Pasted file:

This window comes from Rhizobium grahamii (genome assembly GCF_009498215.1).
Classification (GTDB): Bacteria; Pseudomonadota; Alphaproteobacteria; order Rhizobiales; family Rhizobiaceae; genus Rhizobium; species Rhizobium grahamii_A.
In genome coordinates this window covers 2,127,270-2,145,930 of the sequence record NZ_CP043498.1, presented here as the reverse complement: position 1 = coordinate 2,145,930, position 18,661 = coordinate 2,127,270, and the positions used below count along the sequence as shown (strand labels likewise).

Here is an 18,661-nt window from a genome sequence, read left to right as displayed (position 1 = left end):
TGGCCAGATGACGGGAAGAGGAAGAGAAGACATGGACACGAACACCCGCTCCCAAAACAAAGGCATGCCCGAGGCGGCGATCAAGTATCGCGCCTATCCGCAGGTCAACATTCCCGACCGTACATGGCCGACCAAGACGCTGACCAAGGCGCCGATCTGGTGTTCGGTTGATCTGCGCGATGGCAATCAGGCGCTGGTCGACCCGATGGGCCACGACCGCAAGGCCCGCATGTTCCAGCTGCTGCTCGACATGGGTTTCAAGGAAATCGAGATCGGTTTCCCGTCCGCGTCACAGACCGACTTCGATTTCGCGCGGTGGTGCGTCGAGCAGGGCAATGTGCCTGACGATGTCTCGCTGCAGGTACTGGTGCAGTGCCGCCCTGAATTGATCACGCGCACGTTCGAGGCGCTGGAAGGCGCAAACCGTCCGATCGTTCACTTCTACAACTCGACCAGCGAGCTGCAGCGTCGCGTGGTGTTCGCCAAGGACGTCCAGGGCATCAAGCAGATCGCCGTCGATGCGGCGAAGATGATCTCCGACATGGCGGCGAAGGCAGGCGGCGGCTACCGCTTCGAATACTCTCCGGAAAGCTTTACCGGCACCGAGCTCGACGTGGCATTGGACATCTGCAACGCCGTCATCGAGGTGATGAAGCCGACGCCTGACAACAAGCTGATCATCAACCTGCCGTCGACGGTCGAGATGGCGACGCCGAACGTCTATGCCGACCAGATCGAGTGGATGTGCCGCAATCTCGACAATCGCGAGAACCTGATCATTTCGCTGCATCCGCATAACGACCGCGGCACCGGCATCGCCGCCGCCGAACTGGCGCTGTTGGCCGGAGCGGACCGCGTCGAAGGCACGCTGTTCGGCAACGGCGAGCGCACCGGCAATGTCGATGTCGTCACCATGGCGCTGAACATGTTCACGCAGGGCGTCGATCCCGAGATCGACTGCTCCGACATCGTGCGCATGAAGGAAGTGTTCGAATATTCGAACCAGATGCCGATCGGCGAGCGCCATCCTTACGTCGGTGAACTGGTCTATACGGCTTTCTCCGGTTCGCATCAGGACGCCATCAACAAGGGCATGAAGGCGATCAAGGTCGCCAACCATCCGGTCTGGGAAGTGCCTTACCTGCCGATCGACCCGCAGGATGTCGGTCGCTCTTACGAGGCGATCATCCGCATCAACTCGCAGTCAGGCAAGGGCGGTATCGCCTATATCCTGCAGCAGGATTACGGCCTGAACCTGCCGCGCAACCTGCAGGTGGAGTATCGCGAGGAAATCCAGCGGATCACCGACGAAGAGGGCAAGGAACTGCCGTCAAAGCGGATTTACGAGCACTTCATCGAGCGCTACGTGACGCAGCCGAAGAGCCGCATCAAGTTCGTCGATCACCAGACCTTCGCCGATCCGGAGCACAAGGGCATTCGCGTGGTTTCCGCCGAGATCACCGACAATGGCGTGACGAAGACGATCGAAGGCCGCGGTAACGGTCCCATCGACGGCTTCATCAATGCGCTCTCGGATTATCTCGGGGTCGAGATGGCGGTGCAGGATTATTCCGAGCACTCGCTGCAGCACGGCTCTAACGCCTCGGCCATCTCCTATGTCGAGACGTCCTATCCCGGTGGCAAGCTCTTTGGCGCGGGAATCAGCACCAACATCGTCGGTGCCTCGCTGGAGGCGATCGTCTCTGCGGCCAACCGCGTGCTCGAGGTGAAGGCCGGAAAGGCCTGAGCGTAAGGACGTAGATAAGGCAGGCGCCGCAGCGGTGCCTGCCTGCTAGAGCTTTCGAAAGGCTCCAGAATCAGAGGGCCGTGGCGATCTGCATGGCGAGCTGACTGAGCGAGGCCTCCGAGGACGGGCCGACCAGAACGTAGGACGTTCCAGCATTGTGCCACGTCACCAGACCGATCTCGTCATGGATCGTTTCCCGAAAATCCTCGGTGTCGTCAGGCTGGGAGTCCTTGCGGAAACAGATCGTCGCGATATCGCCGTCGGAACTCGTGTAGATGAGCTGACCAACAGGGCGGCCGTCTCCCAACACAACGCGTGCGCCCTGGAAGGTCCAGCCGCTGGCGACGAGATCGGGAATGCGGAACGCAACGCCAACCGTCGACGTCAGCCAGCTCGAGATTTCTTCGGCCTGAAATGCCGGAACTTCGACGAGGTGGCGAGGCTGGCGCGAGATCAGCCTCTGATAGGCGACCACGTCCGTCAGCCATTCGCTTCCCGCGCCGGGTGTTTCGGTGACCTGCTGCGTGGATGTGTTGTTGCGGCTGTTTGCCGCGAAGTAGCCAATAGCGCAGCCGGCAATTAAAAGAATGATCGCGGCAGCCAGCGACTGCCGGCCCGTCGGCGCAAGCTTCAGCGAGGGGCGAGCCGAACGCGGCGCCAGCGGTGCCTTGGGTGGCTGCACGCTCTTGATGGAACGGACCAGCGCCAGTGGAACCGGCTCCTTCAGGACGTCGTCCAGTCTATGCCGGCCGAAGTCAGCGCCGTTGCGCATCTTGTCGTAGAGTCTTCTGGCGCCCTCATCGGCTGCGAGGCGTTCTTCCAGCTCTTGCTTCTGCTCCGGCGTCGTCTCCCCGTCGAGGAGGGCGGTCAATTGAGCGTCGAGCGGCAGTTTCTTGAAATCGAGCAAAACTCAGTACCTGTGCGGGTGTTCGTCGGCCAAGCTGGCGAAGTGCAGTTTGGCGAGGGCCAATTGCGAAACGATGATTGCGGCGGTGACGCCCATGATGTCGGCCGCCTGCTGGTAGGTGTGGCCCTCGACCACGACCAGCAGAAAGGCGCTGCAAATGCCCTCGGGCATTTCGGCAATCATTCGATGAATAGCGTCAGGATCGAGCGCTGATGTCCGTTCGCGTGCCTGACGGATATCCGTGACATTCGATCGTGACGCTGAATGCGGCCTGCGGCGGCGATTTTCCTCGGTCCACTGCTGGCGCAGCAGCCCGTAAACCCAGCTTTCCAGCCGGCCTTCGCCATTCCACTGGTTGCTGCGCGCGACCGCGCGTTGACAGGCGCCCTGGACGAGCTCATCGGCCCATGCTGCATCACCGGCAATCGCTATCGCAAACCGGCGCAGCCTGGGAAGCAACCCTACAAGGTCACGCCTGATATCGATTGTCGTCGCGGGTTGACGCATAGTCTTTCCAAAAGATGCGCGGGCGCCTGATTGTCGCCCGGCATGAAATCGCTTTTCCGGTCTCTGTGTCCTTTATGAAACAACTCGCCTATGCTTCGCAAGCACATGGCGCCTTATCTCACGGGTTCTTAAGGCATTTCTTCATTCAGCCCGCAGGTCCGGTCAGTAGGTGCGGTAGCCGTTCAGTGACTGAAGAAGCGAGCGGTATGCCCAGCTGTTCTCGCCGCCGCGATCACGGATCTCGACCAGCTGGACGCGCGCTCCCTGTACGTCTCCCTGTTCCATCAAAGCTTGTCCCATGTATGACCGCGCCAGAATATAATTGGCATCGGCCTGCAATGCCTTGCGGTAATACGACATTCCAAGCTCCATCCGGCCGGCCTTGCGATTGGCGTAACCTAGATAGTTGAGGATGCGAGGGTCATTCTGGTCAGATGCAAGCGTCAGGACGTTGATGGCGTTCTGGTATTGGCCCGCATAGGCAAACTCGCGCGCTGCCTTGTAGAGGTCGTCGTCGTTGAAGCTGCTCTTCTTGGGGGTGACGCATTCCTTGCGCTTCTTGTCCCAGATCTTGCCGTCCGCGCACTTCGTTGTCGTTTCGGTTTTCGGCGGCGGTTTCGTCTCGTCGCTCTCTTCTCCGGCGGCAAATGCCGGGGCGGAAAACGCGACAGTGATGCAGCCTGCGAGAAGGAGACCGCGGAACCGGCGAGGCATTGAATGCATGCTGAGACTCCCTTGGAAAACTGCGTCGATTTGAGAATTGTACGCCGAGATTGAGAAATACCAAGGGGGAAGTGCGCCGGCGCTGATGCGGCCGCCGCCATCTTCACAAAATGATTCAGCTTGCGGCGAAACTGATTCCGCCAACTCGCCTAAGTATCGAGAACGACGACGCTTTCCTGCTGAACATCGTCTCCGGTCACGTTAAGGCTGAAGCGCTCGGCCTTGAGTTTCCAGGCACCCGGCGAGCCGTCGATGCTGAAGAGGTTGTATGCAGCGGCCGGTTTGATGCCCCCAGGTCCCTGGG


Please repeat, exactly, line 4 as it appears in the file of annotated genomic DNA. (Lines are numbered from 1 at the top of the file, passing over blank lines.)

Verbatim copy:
Here is an 18,661-nt window from a genome sequence, read left to right as displayed (position 1 = left end):